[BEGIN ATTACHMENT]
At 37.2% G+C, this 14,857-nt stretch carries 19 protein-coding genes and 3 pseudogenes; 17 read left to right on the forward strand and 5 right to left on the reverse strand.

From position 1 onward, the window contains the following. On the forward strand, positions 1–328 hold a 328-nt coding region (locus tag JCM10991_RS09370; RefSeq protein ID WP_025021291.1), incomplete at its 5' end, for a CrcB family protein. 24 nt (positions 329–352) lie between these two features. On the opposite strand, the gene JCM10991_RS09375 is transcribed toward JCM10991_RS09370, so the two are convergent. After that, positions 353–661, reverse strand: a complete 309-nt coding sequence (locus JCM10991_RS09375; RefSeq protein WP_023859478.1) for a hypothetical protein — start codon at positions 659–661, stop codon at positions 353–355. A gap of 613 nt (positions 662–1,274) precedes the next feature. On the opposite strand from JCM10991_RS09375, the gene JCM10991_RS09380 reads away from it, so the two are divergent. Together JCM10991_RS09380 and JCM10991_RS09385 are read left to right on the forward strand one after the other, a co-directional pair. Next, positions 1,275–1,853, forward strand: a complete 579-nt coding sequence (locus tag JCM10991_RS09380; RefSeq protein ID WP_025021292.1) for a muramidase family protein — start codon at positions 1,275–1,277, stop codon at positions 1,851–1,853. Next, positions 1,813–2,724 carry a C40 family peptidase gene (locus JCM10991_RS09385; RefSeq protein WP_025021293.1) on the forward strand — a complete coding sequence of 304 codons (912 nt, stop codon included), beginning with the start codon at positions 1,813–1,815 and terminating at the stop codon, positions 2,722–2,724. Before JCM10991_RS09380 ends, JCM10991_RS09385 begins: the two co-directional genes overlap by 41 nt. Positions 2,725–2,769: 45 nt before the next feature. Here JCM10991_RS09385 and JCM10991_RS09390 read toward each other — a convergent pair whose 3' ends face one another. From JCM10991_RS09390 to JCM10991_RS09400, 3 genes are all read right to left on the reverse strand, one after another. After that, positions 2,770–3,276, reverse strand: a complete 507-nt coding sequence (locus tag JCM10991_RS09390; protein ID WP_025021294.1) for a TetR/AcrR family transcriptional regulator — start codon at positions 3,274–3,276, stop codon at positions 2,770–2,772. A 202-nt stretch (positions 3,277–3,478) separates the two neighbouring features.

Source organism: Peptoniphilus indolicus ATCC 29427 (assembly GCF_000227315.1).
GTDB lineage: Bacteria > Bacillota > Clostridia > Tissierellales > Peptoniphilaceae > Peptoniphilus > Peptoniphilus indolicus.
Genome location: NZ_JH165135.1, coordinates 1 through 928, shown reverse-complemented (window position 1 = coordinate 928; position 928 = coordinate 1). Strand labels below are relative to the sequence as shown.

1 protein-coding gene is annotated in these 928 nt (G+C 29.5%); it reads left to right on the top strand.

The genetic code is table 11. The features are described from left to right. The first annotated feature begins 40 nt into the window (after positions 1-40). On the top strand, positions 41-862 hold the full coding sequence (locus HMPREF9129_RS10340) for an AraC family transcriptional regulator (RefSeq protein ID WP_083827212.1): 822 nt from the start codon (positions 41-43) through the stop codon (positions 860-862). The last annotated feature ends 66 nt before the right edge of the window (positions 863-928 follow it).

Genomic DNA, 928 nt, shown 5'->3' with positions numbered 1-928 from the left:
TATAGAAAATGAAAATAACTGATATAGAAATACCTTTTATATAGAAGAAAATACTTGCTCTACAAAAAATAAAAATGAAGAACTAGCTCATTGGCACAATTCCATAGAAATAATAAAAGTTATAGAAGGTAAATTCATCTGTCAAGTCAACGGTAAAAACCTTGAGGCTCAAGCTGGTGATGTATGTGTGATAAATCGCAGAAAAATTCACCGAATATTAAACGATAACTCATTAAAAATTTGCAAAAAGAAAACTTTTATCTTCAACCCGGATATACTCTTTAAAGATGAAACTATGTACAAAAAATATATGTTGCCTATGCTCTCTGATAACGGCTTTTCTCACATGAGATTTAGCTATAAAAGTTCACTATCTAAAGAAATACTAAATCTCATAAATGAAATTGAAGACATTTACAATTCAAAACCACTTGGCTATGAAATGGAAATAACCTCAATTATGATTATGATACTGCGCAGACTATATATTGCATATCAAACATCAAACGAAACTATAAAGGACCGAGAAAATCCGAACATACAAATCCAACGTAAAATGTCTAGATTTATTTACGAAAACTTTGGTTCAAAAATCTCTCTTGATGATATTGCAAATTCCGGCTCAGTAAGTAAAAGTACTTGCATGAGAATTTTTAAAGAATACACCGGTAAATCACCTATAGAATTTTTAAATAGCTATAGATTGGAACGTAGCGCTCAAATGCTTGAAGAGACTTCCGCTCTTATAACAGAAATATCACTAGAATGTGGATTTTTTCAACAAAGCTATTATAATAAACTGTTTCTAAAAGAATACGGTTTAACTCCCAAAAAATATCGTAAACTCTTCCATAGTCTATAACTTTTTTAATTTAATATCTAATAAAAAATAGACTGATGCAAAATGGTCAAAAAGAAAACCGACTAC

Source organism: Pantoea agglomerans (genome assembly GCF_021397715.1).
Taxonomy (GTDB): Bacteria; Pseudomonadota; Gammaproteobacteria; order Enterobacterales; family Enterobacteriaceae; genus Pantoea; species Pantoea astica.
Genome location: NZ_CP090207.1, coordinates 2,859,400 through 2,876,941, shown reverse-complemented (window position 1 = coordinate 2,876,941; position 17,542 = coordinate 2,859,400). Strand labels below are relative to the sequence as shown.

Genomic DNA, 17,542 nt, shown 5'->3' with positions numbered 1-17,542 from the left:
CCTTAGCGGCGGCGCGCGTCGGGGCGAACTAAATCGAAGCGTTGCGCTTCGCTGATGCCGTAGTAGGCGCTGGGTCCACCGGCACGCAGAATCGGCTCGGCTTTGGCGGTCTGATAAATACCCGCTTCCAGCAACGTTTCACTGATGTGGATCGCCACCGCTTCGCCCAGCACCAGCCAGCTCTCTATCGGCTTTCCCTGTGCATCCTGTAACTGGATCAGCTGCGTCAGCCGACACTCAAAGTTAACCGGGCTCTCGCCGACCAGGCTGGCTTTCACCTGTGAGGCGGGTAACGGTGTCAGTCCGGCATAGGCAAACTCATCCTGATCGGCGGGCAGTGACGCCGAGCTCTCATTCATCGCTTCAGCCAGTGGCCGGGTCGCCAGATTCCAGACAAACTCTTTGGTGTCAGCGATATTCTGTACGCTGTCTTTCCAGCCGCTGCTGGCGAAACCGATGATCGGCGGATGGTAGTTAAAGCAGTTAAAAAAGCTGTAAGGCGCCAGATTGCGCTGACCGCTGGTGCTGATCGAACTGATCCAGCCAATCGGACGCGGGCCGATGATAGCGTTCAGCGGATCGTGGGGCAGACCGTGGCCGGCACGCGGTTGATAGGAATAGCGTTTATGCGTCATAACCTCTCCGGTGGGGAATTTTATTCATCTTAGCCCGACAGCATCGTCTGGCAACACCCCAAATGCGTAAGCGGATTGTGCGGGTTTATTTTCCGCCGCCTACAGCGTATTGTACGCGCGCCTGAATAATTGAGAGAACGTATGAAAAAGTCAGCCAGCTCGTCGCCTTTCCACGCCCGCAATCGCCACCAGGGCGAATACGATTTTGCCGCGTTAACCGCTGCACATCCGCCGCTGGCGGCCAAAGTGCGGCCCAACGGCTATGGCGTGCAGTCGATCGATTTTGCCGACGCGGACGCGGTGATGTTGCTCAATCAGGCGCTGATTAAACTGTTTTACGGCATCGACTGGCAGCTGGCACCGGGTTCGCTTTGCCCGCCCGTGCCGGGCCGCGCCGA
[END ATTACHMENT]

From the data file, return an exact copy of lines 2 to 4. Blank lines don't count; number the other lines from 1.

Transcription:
From position 1 onward, the window contains the following. On the forward strand, positions 1–328 hold a 328-nt coding region (locus tag JCM10991_RS09370; RefSeq protein ID WP_025021291.1), incomplete at its 5' end, for a CrcB family protein. 24 nt (positions 329–352) lie between these two features. On the opposite strand, the gene JCM10991_RS09375 is transcribed toward JCM10991_RS09370, so the two are convergent. After that, positions 353–661, reverse strand: a complete 309-nt coding sequence (locus JCM10991_RS09375; RefSeq protein WP_023859478.1) for a hypothetical protein — start codon at positions 659–661, stop codon at positions 353–355. A gap of 613 nt (positions 662–1,274) precedes the next feature. On the opposite strand from JCM10991_RS09375, the gene JCM10991_RS09380 reads away from it, so the two are divergent. Together JCM10991_RS09380 and JCM10991_RS09385 are read left to right on the forward strand one after the other, a co-directional pair. Next, positions 1,275–1,853, forward strand: a complete 579-nt coding sequence (locus tag JCM10991_RS09380; RefSeq protein ID WP_025021292.1) for a muramidase family protein — start codon at positions 1,275–1,277, stop codon at positions 1,851–1,853. Next, positions 1,813–2,724 carry a C40 family peptidase gene (locus JCM10991_RS09385; RefSeq protein WP_025021293.1) on the forward strand — a complete coding sequence of 304 codons (912 nt, stop codon included), beginning with the start codon at positions 1,813–1,815 and terminating at the stop codon, positions 2,722–2,724. Before JCM10991_RS09380 ends, JCM10991_RS09385 begins: the two co-directional genes overlap by 41 nt. Positions 2,725–2,769: 45 nt before the next feature. Here JCM10991_RS09385 and JCM10991_RS09390 read toward each other — a convergent pair whose 3' ends face one another. From JCM10991_RS09390 to JCM10991_RS09400, 3 genes are all read right to left on the reverse strand, one after another. After that, positions 2,770–3,276, reverse strand: a complete 507-nt coding sequence (locus tag JCM10991_RS09390; protein ID WP_025021294.1) for a TetR/AcrR family transcriptional regulator — start codon at positions 3,274–3,276, stop codon at positions 2,770–2,772. A 202-nt stretch (positions 3,277–3,478) separates the two neighbouring features.

Source organism: Peptoniphilus indolicus ATCC 29427 (assembly GCF_000227315.1).
GTDB lineage: Bacteria > Bacillota > Clostridia > Tissierellales > Peptoniphilaceae > Peptoniphilus > Peptoniphilus indolicus.